American Independent Cinema

David Sterritt

in Cinema and Media Studies

ISBN: 9780199791286
Published online October 2013 | | DOI:
American Independent Cinema

More Like This

Show all results sharing these subjects:

  • Media Studies
  • Film
  • Radio
  • Television


Show Summary Details


American independent cinema, often called “indie cinema,” has no clear historical starting point and no single definition. Most broadly, the term refers to films made outside the Hollywood system, although some scholars date independent cinema from 1908, when enterprising filmmakers defied the near-monopoly of the Motion Picture Patents Company, formed by Thomas A. Edison and others hoping to control the rapidly expanding industry. The creation of United Artists in 1919 established a nominally independent studio within Hollywood, although its founders—Charles Chaplin, Douglas Fairbanks, D. W. Griffith, and Mary Pickford—were celebrated movie stars. The advent of cheap, flexible equipment facilitated truly independent filmmaking during and after World War II, and the prolific producer-director Roger Corman gave the movement a major boost in the 1950s and 1960s. Another pivotal moment came when actor John Cassavetes wrote and directed Shadows (1957, revised 1959), the first of many profoundly personal films (e.g., Faces in 1968 and A Woman under the Influence in 1974) financed in part by his earnings as a top Hollywood star. Subsequent critical and/or commercial successes brought heightened attention to indie cinema, which then entered a New Hollywood period in which a gifted “film-school” or “movie-brat” generation blurred the lines between independent and Hollywood production by drawing on industry resources or setting up alternative studios, even as quasi-independents such as Robert Altman made both Hollywood and non-Hollywood films. In the same era, the “midnight movie” scene began with such radically distinctive pictures as John Waters’s Pink Flamingos (1972), a scatological satire of middle-class Americana, and David Lynch’s Eraserhead (1977), described by the filmmaker as a “dream of dark and troubling things.” More recent developments include film/video hybrids and “postcinema” films (e.g., The Blair Witch Project in 1999) that extend their fictions into neighboring media such as websites and video games; all the while, drastically individualistic moving-image artists have created avant-garde and “experimental” works ranging from Maya Deren’s oneiric Meshes of the Afternoon (1943) to Stan Brakhage’s dazzling Commingled Containers (1996).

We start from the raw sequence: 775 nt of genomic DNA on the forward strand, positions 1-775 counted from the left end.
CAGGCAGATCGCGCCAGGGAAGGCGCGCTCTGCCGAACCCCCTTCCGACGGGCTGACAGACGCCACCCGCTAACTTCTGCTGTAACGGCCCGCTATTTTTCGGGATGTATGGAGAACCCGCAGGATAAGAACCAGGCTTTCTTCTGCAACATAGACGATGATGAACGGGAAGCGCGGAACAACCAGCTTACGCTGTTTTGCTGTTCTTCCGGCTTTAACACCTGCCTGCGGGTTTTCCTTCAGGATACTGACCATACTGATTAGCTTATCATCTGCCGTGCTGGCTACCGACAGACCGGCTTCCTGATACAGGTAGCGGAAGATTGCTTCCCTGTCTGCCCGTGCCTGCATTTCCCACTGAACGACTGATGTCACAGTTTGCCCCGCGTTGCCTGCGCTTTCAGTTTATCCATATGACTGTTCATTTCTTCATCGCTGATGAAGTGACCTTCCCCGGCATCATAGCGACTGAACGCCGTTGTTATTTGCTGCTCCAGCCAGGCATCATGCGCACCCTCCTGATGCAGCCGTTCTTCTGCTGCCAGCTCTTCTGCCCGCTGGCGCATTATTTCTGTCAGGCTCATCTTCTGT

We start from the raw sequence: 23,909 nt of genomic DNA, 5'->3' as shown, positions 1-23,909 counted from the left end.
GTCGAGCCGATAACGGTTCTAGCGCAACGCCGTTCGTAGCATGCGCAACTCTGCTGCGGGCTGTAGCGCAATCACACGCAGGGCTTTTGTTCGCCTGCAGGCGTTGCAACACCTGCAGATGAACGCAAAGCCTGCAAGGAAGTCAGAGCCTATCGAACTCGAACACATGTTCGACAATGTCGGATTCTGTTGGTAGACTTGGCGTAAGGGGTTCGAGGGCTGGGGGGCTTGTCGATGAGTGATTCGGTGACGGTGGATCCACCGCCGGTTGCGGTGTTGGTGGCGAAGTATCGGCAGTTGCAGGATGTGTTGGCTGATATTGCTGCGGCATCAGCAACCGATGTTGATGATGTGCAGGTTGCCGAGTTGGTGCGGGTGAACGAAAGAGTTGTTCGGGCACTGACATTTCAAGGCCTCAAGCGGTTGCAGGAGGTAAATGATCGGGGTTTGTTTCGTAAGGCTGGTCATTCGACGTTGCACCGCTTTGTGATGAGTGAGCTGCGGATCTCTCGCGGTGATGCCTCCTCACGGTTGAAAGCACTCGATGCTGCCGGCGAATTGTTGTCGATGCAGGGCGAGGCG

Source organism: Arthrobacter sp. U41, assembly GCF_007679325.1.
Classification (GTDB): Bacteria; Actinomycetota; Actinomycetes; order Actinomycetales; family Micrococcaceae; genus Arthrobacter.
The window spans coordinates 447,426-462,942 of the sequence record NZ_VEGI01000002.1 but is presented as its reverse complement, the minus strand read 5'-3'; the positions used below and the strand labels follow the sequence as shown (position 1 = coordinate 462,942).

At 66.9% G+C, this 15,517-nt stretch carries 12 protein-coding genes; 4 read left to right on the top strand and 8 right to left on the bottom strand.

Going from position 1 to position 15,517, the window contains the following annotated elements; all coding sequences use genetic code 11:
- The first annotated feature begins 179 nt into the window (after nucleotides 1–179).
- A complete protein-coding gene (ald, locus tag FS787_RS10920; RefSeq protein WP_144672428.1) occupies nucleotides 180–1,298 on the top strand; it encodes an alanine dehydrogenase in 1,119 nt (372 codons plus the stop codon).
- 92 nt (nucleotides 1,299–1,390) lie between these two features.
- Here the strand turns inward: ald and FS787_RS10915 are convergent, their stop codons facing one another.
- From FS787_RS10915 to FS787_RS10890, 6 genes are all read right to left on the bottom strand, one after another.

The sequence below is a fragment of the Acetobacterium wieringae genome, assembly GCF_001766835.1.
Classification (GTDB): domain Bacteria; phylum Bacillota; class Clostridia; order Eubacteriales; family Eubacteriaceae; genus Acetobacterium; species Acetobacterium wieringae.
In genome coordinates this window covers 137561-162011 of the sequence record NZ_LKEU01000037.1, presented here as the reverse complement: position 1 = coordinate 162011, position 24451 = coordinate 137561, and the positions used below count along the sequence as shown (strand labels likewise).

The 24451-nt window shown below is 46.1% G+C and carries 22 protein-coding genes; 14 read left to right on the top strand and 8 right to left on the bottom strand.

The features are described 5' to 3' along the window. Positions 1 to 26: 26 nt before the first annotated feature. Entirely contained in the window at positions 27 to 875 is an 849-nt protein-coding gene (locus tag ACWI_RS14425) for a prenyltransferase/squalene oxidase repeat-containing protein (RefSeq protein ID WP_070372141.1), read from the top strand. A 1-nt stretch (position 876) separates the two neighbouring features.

Article.  10022 words. 

Subjects: Media Studies ; Film ; Radio ; Television

Full text: subscription required

How to subscribe Recommend to my Librarian

Buy this work at Oxford University Press »

Users without a subscription are not able to see the full content. Please, subscribe or login to access all content. subscribe or login to access all content.